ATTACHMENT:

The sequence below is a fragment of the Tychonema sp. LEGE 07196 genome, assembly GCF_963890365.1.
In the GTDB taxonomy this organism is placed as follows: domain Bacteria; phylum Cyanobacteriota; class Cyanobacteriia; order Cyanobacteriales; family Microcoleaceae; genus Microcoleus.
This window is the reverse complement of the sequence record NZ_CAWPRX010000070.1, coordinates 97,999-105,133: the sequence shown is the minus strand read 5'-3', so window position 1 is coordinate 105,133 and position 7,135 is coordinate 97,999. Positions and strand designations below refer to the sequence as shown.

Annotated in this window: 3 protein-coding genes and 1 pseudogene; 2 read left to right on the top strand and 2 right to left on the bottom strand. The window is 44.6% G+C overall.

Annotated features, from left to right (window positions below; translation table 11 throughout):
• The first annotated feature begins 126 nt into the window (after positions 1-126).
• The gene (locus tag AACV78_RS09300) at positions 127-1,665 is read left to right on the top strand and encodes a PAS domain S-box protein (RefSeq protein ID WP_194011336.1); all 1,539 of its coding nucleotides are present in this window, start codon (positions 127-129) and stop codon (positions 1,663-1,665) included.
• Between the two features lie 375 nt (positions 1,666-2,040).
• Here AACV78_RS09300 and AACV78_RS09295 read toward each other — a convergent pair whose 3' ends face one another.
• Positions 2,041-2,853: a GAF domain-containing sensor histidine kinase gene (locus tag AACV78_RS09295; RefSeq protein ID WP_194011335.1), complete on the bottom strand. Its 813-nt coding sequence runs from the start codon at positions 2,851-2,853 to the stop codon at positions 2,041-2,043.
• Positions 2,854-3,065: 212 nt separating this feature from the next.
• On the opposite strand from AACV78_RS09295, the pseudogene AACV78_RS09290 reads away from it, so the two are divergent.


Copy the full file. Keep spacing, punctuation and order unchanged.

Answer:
The sequence below is a fragment of the Tychonema sp. LEGE 07196 genome, assembly GCF_963890365.1.
In the GTDB taxonomy this organism is placed as follows: domain Bacteria; phylum Cyanobacteriota; class Cyanobacteriia; order Cyanobacteriales; family Microcoleaceae; genus Microcoleus.
This window is the reverse complement of the sequence record NZ_CAWPRX010000070.1, coordinates 97,999-105,133: the sequence shown is the minus strand read 5'-3', so window position 1 is coordinate 105,133 and position 7,135 is coordinate 97,999. Positions and strand designations below refer to the sequence as shown.

Annotated in this window: 3 protein-coding genes and 1 pseudogene; 2 read left to right on the top strand and 2 right to left on the bottom strand. The window is 44.6% G+C overall.

Annotated features, from left to right (window positions below; translation table 11 throughout):
• The first annotated feature begins 126 nt into the window (after positions 1-126).
• The gene (locus tag AACV78_RS09300) at positions 127-1,665 is read left to right on the top strand and encodes a PAS domain S-box protein (RefSeq protein ID WP_194011336.1); all 1,539 of its coding nucleotides are present in this window, start codon (positions 127-129) and stop codon (positions 1,663-1,665) included.
• Between the two features lie 375 nt (positions 1,666-2,040).
• Here AACV78_RS09300 and AACV78_RS09295 read toward each other — a convergent pair whose 3' ends face one another.
• Positions 2,041-2,853: a GAF domain-containing sensor histidine kinase gene (locus tag AACV78_RS09295; RefSeq protein ID WP_194011335.1), complete on the bottom strand. Its 813-nt coding sequence runs from the start codon at positions 2,851-2,853 to the stop codon at positions 2,041-2,043.
• Positions 2,854-3,065: 212 nt separating this feature from the next.
• On the opposite strand from AACV78_RS09295, the pseudogene AACV78_RS09290 reads away from it, so the two are divergent.